Kubota was onboard early enough to have input into the specifications and design decisions as the new tractor line took shape, something brand executives there have emphasized when the discussion around the dual brand line comes up. For Kubota, the M8 line picks up on the horsepower scale where the M7 leaves off, pushing the company’s tractor horsepower ratings to 200. For Versatile, it adds to the lower end of its high-horsepower offerings, increasing the product ranges of both brands.

Once design, engineering and field trials were complete, both Versatile and Kubota announced the pending introduction of the tractors in the spring of 2019, but the Versatile was first to make a real-life public appearance, debuting at a farm show in Western Canada in July. Versatile dealers, however, had already seen a pre-production version a year earlier. “Our dealer launch for that tractor was in February of 2018 in San Antonio (Texas),” says Adam Reid, vice-president of sales and marketing at Versatile.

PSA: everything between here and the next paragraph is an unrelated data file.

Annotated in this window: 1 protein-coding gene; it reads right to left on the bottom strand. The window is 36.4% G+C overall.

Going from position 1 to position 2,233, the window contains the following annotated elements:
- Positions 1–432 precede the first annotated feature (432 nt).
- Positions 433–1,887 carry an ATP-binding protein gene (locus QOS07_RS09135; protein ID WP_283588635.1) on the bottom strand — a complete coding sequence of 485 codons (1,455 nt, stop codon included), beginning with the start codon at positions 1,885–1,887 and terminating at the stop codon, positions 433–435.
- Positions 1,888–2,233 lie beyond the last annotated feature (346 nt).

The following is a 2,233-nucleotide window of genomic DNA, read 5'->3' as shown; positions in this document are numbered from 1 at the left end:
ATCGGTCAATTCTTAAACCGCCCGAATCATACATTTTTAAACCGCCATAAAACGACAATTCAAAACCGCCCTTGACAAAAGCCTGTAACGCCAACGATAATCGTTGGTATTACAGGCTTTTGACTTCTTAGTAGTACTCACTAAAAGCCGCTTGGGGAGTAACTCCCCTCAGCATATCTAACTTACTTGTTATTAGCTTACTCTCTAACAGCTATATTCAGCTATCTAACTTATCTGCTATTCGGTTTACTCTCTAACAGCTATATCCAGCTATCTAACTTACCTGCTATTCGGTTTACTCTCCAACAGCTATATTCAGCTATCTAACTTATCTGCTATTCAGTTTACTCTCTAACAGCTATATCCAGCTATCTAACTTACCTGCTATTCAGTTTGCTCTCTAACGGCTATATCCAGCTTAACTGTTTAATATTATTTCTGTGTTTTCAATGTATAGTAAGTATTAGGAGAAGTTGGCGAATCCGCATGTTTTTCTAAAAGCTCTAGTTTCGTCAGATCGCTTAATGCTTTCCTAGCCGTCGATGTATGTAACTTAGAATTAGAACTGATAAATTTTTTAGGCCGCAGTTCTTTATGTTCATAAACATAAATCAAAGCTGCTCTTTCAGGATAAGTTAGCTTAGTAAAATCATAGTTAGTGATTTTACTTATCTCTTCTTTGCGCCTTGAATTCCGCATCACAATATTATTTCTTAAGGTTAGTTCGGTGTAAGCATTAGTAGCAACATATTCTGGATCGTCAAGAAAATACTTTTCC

In August of 2019, Kubota invited members of the farm media along with a select group of about 80 Canadian and U.S. dealers to its headquarters in Grapevine, Texas, to participate in its official launch ceremony.

Kubota M8 models will use the brand’s existing armrest control and monitor. photo: Kubota

Kubota company president, Masatoshi Kimata, took the podium at that launch. “Today, at this moment, we will plow a new field,” he said, speaking metaphorically. “We will launch a new tractor to widen our business. We will launch a tractor over 200 horsepower to widen our customer segment.”

Haruyuki (Harry) Yoshida, CEO of Kubota North America, further explained the brand’s strategy, emphasizing the new M8 tractors were just one more step in making its equipment more attractive to more farmers. “It’s another step toward Kubota’s goal of becoming a market leader,” he said. “[It’s a big step] toward becoming a global major brand. We are committed to becoming a serious competitor. We will continue to expand our presence in North America. I know that five years from now, we will look back and be certain that we were the pioneers who conquered new territory for Kubota.”

The company is aware, however, of the stiff competition it faces from the other majors, as it tries to break into the mid-horsepower tractor segment.

“It’s a very tough market,” said Kimata. “But we have to crack it.”

Exactly what you need